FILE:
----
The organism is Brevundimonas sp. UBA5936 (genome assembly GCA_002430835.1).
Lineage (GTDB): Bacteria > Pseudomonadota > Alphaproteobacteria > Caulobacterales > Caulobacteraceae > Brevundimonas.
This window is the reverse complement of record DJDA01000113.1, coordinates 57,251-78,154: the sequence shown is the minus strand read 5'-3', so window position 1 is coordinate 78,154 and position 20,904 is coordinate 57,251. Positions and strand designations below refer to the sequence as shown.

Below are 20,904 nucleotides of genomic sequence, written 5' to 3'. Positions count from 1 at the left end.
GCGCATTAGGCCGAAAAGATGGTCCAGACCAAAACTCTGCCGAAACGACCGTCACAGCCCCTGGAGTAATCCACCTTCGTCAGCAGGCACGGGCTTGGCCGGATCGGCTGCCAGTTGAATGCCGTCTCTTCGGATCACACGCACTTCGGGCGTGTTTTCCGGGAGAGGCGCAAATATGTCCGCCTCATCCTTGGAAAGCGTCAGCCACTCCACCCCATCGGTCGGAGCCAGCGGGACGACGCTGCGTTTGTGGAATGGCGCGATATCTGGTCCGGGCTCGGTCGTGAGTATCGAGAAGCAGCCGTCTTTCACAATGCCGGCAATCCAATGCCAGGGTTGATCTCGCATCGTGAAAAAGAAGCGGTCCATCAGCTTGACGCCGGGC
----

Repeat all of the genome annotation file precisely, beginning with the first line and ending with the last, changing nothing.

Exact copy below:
The organism is Brevundimonas sp. UBA5936 (genome assembly GCA_002430835.1).
Lineage (GTDB): Bacteria > Pseudomonadota > Alphaproteobacteria > Caulobacterales > Caulobacteraceae > Brevundimonas.
This window is the reverse complement of record DJDA01000113.1, coordinates 57,251-78,154: the sequence shown is the minus strand read 5'-3', so window position 1 is coordinate 78,154 and position 20,904 is coordinate 57,251. Positions and strand designations below refer to the sequence as shown.

Below are 20,904 nucleotides of genomic sequence, written 5' to 3'. Positions count from 1 at the left end.
GCGCATTAGGCCGAAAAGATGGTCCAGACCAAAACTCTGCCGAAACGACCGTCACAGCCCCTGGAGTAATCCACCTTCGTCAGCAGGCACGGGCTTGGCCGGATCGGCTGCCAGTTGAATGCCGTCTCTTCGGATCACACGCACTTCGGGCGTGTTTTCCGGGAGAGGCGCAAATATGTCCGCCTCATCCTTGGAAAGCGTCAGCCACTCCACCCCATCGGTCGGAGCCAGCGGGACGACGCTGCGTTTGTGGAATGGCGCGATATCTGGTCCGGGCTCGGTCGTGAGTATCGAGAAGCAGCCGTCTTTCACAATGCCGGCAATCCAATGCCAGGGTTGATCTCGCATCGTGAAAAAGAAGCGGTCCATCAGCTTGACGCCGGGC